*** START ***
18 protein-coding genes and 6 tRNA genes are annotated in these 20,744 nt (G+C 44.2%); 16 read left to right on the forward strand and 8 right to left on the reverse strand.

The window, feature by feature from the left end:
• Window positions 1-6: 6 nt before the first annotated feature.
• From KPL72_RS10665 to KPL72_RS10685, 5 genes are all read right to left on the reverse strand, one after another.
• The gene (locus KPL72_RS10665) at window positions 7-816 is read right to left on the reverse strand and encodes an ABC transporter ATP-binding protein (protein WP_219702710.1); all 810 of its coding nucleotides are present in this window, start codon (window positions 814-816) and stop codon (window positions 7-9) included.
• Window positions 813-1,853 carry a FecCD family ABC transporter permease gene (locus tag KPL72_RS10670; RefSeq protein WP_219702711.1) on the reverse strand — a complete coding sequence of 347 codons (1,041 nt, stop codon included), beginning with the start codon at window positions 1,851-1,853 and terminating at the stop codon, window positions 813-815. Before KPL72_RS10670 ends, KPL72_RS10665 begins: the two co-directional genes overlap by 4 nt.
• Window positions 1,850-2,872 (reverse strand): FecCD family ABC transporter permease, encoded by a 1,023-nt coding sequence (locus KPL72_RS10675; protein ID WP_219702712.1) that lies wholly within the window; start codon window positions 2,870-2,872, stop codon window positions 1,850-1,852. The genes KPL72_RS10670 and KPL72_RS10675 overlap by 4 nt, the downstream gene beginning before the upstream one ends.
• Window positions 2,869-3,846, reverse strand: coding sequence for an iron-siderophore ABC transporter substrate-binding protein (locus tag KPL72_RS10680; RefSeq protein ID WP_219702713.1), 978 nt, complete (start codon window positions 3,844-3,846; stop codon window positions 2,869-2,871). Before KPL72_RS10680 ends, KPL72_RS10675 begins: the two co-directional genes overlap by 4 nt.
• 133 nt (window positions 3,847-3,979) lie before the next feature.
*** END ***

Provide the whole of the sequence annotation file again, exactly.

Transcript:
18 protein-coding genes and 6 tRNA genes are annotated in these 20,744 nt (G+C 44.2%); 16 read left to right on the forward strand and 8 right to left on the reverse strand.

The window, feature by feature from the left end:
• Window positions 1-6: 6 nt before the first annotated feature.
• From KPL72_RS10665 to KPL72_RS10685, 5 genes are all read right to left on the reverse strand, one after another.
• The gene (locus KPL72_RS10665) at window positions 7-816 is read right to left on the reverse strand and encodes an ABC transporter ATP-binding protein (protein WP_219702710.1); all 810 of its coding nucleotides are present in this window, start codon (window positions 814-816) and stop codon (window positions 7-9) included.
• Window positions 813-1,853 carry a FecCD family ABC transporter permease gene (locus tag KPL72_RS10670; RefSeq protein WP_219702711.1) on the reverse strand — a complete coding sequence of 347 codons (1,041 nt, stop codon included), beginning with the start codon at window positions 1,851-1,853 and terminating at the stop codon, window positions 813-815. Before KPL72_RS10670 ends, KPL72_RS10665 begins: the two co-directional genes overlap by 4 nt.
• Window positions 1,850-2,872 (reverse strand): FecCD family ABC transporter permease, encoded by a 1,023-nt coding sequence (locus KPL72_RS10675; protein ID WP_219702712.1) that lies wholly within the window; start codon window positions 2,870-2,872, stop codon window positions 1,850-1,852. The genes KPL72_RS10670 and KPL72_RS10675 overlap by 4 nt, the downstream gene beginning before the upstream one ends.
• Window positions 2,869-3,846, reverse strand: coding sequence for an iron-siderophore ABC transporter substrate-binding protein (locus tag KPL72_RS10680; RefSeq protein ID WP_219702713.1), 978 nt, complete (start codon window positions 3,844-3,846; stop codon window positions 2,869-2,871). Before KPL72_RS10680 ends, KPL72_RS10675 begins: the two co-directional genes overlap by 4 nt.
• 133 nt (window positions 3,847-3,979) lie before the next feature.